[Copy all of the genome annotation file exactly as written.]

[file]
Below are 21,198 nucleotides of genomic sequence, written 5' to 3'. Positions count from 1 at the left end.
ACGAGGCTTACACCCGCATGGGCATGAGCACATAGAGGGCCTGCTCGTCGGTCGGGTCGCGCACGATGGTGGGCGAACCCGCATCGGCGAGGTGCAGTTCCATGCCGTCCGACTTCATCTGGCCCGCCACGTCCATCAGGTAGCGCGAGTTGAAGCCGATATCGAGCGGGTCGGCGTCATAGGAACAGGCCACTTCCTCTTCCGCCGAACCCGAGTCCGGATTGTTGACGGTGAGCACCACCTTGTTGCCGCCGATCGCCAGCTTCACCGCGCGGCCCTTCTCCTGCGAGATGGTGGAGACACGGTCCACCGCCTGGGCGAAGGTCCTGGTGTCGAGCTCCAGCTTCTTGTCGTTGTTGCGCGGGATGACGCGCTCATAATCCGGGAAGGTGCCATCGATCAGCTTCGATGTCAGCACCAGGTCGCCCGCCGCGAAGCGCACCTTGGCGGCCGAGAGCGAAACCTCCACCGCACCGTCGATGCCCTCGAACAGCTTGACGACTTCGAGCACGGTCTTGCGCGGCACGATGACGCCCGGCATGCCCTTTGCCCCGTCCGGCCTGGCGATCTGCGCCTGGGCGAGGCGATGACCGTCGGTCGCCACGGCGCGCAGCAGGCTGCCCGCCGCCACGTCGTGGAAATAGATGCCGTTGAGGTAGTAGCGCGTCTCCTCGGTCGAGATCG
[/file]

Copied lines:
Below are 21,198 nucleotides of genomic sequence, written 5' to 3'. Positions count from 1 at the left end.
ACGAGGCTTACACCCGCATGGGCATGAGCACATAGAGGGCCTGCTCGTCGGTCGGGTCGCGCACGATGGTGGGCGAACCCGCATCGGCGAGGTGCAGTTCCATGCCGTCCGACTTCATCTGGCCCGCCACGTCCATCAGGTAGCGCGAGTTGAAGCCGATATCGAGCGGGTCGGCGTCATAGGAACAGGCCACTTCCTCTTCCGCCGAACCCGAGTCCGGATTGTTGACGGTGAGCACCACCTTGTTGCCGCCGATCGCCAGCTTCACCGCGCGGCCCTTCTCCTGCGAGATGGTGGAGACACGGTCCACCGCCTGGGCGAAGGTCCTGGTGTCGAGCTCCAGCTTCTTGTCGTTGTTGCGCGGGATGACGCGCTCATAATCCGGGAAGGTGCCATCGATCAGCTTCGATGTCAGCACCAGGTCGCCCGCCGCGAAGCGCACCTTGGCGGCCGAGAGCGAAACCTCCACCGCACCGTCGATGCCCTCGAACAGCTTGACGACTTCGAGCACGGTCTTGCGCGGCACGATGACGCCCGGCATGCCCTTTGCCCCGTCCGGCCTGGCGATCTGCGCCTGGGCGAGGCGATGACCGTCGGTCGCCACGGCGCGCAGCAGGCTGCCCGCCGCCACGTCGTGGAAATAGATGCCGTTGAGGTAGTAGCGCGTCTCCTCGGTCGAGATCG